Desi Lydic: Abroad, on Comedy Central
Comedy Central; IMDb; YouTube
This is a one-hour special presented by The Daily Show, which aired in May 2019. In the week leading up to the special's premiere, there were some short videos on YouTube that promoted it. Some of them included scenes from the special, but there was also a lot of content that's not in the special, but is about the same topic. So I definitely think those are worth watching, in addition to the special. (There also seems to be an uncensored version of the special that you can watch on Comedy Central's website, if you log in with your cable or satellite information, which I can't do, so I don't know how much more it might include than the TV version.)
Anyway, it begins with Desi Lydic (a regular correspondent on The Daily Show) complaining to Trevor Noah that the World Economic Forum's annual Global Gender Gap Report (from 2017) placed the United States 49th in gender equality. (The report uses a formula that includes measurements of four different areas: Economic Participation and Opportunity, Educational Attainment, Health and Survival, and Political Empowerment. In the PDF, you can see each of 144 countries' scores in each of those areas, as well as the index number. For example, the US actually ranked number 1 in educational attainment; although it tied with a bunch of other countries on the list, since it's about what percentage of a gap there is between men and women, and a lot of countries have apparently completely closed that gap, when it comes to education.) So... Desi travels to three different countries whose index number was higher than the U.S.'s. First she goes to Iceland, which ranked number 1 in the world overall (though it only ranked first in one specific area: political empowerment, and even there, the gap has not been completely closed). The second country she travels to is Namibia, which ranked number 13 (number 1 in health and survival, though again, the gap hasn't been completely closed). Finally, she traveled to Spain, which ranked 24 (although its highest specific rank was 22 in political empowerment). Throughout her travels, Desi talks with lots of different people from each country she visits, learning about how much better things are there in terms of gender equality than they are in the U.S. (both politically and in regular people's everyday lives), how things got that way, and how people feel about it. (Granted, there are possibly people in each country who aren't happy about it, but the people she talks with all seem to think their way of doing things is pretty good, and normal. And I assume they're in the majority.) I do want to mention that when I watch The Daily Show, I often worry about how people interviewed by its correspondents might take their satirical humor, in relation to serious topics. And I especially worried about it when Desi was talking to people from other cultures, many of whom probably have never seen the show. But maybe that's because I'm overly sensitive to awkwardness (that's certainly why I never watched "The Office"). Whatever, things seemed to go alright for Desi.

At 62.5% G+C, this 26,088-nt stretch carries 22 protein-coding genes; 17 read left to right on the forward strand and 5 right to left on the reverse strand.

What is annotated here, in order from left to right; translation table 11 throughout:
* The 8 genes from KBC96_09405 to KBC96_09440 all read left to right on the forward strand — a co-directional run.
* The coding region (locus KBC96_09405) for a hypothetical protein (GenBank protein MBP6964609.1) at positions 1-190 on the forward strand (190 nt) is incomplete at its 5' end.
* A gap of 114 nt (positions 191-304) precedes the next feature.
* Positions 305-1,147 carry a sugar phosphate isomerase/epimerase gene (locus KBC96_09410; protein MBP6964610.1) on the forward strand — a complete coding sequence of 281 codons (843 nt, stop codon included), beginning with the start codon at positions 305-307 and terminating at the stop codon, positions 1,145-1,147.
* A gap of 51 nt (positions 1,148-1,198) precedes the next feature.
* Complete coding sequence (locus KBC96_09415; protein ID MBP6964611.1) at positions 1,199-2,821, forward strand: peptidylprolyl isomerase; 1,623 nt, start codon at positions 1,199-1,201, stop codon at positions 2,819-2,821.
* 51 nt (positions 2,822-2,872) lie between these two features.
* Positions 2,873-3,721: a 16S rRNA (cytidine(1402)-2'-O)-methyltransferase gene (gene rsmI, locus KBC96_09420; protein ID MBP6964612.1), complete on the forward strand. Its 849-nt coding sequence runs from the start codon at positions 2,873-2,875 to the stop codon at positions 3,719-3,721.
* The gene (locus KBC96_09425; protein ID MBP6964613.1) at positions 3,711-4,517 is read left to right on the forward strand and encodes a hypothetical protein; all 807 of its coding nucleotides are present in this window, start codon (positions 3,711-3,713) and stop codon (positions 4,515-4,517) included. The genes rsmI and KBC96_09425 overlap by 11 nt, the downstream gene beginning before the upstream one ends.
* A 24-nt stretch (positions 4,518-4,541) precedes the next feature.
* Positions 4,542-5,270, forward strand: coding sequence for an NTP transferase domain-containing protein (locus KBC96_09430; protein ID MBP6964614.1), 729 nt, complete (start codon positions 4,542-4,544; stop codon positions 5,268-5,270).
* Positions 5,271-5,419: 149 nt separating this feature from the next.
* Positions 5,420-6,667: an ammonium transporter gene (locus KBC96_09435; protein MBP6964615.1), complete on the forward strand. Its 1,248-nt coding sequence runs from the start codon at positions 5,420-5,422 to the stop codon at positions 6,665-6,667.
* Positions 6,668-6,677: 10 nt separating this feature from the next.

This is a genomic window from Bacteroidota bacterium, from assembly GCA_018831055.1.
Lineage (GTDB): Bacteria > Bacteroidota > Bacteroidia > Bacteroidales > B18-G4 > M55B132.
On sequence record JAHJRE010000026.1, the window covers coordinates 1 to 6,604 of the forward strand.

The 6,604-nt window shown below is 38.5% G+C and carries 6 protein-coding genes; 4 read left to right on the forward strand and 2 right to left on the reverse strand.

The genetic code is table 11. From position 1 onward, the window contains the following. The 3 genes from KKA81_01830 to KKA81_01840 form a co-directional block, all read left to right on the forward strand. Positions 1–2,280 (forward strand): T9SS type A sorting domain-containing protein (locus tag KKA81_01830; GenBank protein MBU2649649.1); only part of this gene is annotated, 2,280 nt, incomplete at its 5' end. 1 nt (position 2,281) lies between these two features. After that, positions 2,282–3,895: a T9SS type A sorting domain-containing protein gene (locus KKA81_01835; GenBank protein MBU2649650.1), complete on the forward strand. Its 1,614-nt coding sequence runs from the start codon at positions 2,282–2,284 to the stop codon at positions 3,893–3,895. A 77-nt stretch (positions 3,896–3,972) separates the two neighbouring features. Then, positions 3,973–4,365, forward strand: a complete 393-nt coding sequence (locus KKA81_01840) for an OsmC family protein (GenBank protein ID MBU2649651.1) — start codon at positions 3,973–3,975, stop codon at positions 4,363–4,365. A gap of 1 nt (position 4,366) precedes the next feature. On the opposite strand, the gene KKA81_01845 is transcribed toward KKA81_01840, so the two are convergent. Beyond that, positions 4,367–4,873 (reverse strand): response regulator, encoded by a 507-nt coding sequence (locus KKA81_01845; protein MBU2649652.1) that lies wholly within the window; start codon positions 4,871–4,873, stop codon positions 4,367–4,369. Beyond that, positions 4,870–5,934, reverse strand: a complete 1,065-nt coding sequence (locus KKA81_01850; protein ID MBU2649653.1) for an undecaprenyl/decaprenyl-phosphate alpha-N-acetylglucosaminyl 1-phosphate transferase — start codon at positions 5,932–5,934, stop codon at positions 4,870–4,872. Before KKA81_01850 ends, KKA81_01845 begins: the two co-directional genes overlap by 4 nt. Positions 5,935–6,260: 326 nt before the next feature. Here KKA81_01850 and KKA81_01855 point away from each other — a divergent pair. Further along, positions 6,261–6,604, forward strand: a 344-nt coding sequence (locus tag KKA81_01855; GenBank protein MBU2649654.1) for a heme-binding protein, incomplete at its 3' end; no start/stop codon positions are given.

It concludes with Desi, back in America, throwing a "gender gap reveal party" when the 2018 report is released. I won't spoil how the U.S. fared that time around... but it probably won't surprise you. In any event, I found the whole special reasonably amusing, but mostly I liked it because of its addressing an important problem (or set of related problems) which we here in the U.S. (as well as people in every country) must work harder to fix. Seriously.